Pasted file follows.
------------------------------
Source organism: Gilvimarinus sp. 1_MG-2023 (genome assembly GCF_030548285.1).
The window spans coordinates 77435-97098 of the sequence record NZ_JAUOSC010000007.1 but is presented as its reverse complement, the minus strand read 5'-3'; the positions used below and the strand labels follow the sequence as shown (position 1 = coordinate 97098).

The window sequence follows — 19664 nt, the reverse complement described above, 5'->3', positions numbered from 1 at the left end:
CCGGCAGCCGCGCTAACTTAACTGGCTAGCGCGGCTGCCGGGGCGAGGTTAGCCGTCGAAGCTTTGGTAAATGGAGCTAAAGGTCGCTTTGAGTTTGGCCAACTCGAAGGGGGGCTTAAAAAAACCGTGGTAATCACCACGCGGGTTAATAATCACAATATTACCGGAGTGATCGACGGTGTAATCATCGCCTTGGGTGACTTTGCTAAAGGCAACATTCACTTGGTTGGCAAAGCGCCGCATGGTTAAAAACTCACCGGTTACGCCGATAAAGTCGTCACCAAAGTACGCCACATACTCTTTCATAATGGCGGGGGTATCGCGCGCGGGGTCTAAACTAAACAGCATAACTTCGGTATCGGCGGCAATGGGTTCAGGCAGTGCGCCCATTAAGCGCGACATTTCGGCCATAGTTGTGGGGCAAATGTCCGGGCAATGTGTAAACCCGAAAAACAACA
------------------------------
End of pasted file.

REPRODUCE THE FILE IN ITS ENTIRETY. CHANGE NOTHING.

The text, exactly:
Source organism: Gilvimarinus sp. 1_MG-2023 (genome assembly GCF_030548285.1).
The window spans coordinates 77435-97098 of the sequence record NZ_JAUOSC010000007.1 but is presented as its reverse complement, the minus strand read 5'-3'; the positions used below and the strand labels follow the sequence as shown (position 1 = coordinate 97098).

The window sequence follows — 19664 nt, the reverse complement described above, 5'->3', positions numbered from 1 at the left end:
CCGGCAGCCGCGCTAACTTAACTGGCTAGCGCGGCTGCCGGGGCGAGGTTAGCCGTCGAAGCTTTGGTAAATGGAGCTAAAGGTCGCTTTGAGTTTGGCCAACTCGAAGGGGGGCTTAAAAAAACCGTGGTAATCACCACGCGGGTTAATAATCACAATATTACCGGAGTGATCGACGGTGTAATCATCGCCTTGGGTGACTTTGCTAAAGGCAACATTCACTTGGTTGGCAAAGCGCCGCATGGTTAAAAACTCACCGGTTACGCCGATAAAGTCGTCACCAAAGTACGCCACATACTCTTTCATAATGGCGGGGGTATCGCGCGCGGGGTCTAAACTAAACAGCATAACTTCGGTATCGGCGGCAATGGGTTCAGGCAGTGCGCCCATTAAGCGCGACATTTCGGCCATAGTTGTGGGGCAAATGTCCGGGCAATGTGTAAACCCGAAAAACAACA